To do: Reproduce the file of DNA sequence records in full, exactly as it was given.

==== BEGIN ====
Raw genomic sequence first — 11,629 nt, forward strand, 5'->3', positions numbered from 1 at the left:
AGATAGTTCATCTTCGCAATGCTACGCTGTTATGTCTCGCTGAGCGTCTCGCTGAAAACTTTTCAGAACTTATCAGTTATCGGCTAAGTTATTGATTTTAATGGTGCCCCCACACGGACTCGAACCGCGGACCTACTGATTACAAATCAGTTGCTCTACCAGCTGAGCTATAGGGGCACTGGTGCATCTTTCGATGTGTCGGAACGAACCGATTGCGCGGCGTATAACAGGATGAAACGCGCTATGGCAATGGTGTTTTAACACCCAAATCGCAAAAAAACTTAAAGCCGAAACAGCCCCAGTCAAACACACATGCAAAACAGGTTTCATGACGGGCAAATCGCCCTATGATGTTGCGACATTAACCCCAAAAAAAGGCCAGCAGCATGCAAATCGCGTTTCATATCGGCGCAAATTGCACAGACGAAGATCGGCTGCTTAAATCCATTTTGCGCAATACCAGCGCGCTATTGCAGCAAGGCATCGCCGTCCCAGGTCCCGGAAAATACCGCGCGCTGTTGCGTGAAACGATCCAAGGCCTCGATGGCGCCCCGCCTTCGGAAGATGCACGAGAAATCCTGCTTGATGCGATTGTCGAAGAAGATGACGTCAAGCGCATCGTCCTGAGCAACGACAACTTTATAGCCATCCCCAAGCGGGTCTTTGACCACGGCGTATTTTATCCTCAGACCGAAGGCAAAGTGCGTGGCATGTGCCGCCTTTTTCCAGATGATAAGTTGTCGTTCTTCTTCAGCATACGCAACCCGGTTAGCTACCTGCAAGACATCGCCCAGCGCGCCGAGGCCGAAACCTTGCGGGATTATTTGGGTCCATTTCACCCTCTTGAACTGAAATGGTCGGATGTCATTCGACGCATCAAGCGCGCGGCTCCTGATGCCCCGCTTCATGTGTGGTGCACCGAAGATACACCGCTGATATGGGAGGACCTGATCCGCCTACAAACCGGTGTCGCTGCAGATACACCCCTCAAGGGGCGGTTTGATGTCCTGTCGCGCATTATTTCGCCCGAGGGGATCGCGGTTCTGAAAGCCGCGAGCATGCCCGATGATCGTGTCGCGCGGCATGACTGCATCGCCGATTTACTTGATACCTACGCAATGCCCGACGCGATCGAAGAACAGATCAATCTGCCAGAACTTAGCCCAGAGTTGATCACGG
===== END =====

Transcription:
Raw genomic sequence first — 11,629 nt, forward strand, 5'->3', positions numbered from 1 at the left:
AGATAGTTCATCTTCGCAATGCTACGCTGTTATGTCTCGCTGAGCGTCTCGCTGAAAACTTTTCAGAACTTATCAGTTATCGGCTAAGTTATTGATTTTAATGGTGCCCCCACACGGACTCGAACCGCGGACCTACTGATTACAAATCAGTTGCTCTACCAGCTGAGCTATAGGGGCACTGGTGCATCTTTCGATGTGTCGGAACGAACCGATTGCGCGGCGTATAACAGGATGAAACGCGCTATGGCAATGGTGTTTTAACACCCAAATCGCAAAAAAACTTAAAGCCGAAACAGCCCCAGTCAAACACACATGCAAAACAGGTTTCATGACGGGCAAATCGCCCTATGATGTTGCGACATTAACCCCAAAAAAAGGCCAGCAGCATGCAAATCGCGTTTCATATCGGCGCAAATTGCACAGACGAAGATCGGCTGCTTAAATCCATTTTGCGCAATACCAGCGCGCTATTGCAGCAAGGCATCGCCGTCCCAGGTCCCGGAAAATACCGCGCGCTGTTGCGTGAAACGATCCAAGGCCTCGATGGCGCCCCGCCTTCGGAAGATGCACGAGAAATCCTGCTTGATGCGATTGTCGAAGAAGATGACGTCAAGCGCATCGTCCTGAGCAACGACAACTTTATAGCCATCCCCAAGCGGGTCTTTGACCACGGCGTATTTTATCCTCAGACCGAAGGCAAAGTGCGTGGCATGTGCCGCCTTTTTCCAGATGATAAGTTGTCGTTCTTCTTCAGCATACGCAACCCGGTTAGCTACCTGCAAGACATCGCCCAGCGCGCCGAGGCCGAAACCTTGCGGGATTATTTGGGTCCATTTCACCCTCTTGAACTGAAATGGTCGGATGTCATTCGACGCATCAAGCGCGCGGCTCCTGATGCCCCGCTTCATGTGTGGTGCACCGAAGATACACCGCTGATATGGGAGGACCTGATCCGCCTACAAACCGGTGTCGCTGCAGATACACCCCTCAAGGGGCGGTTTGATGTCCTGTCGCGCATTATTTCGCCCGAGGGGATCGCGGTTCTGAAAGCCGCGAGCATGCCCGATGATCGTGTCGCGCGGCATGACTGCATCGCCGATTTACTTGATACCTACGCAATGCCCGACGCGATCGAAGAACAGATCAATCTGCCAGAACTTAGCCCAGAGTTGATCACGG